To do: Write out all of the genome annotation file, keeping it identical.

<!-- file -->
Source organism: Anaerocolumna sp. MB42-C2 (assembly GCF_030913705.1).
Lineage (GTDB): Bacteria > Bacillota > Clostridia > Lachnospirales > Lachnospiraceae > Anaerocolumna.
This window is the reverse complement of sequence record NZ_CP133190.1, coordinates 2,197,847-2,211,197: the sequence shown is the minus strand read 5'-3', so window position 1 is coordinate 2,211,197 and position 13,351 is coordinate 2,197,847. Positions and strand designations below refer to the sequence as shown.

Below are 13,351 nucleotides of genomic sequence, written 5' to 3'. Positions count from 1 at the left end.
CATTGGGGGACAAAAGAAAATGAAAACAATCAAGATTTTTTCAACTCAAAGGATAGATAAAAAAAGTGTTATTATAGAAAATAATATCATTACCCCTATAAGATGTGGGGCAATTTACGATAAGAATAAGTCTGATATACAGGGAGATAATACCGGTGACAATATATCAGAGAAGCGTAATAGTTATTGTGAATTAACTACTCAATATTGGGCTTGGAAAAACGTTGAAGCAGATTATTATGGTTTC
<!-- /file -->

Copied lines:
Source organism: Anaerocolumna sp. MB42-C2 (assembly GCF_030913705.1).
Lineage (GTDB): Bacteria > Bacillota > Clostridia > Lachnospirales > Lachnospiraceae > Anaerocolumna.
This window is the reverse complement of sequence record NZ_CP133190.1, coordinates 2,197,847-2,211,197: the sequence shown is the minus strand read 5'-3', so window position 1 is coordinate 2,211,197 and position 13,351 is coordinate 2,197,847. Positions and strand designations below refer to the sequence as shown.

Below are 13,351 nucleotides of genomic sequence, written 5' to 3'. Positions count from 1 at the left end.
CATTGGGGGACAAAAGAAAATGAAAACAATCAAGATTTTTTCAACTCAAAGGATAGATAAAAAAAGTGTTATTATAGAAAATAATATCATTACCCCTATAAGATGTGGGGCAATTTACGATAAGAATAAGTCTGATATACAGGGAGATAATACCGGTGACAATATATCAGAGAAGCGTAATAGTTATTGTGAATTAACTACTCAATATTGGGCTTGGAAAAACGTTGAAGCAGATTATTATGGTTTC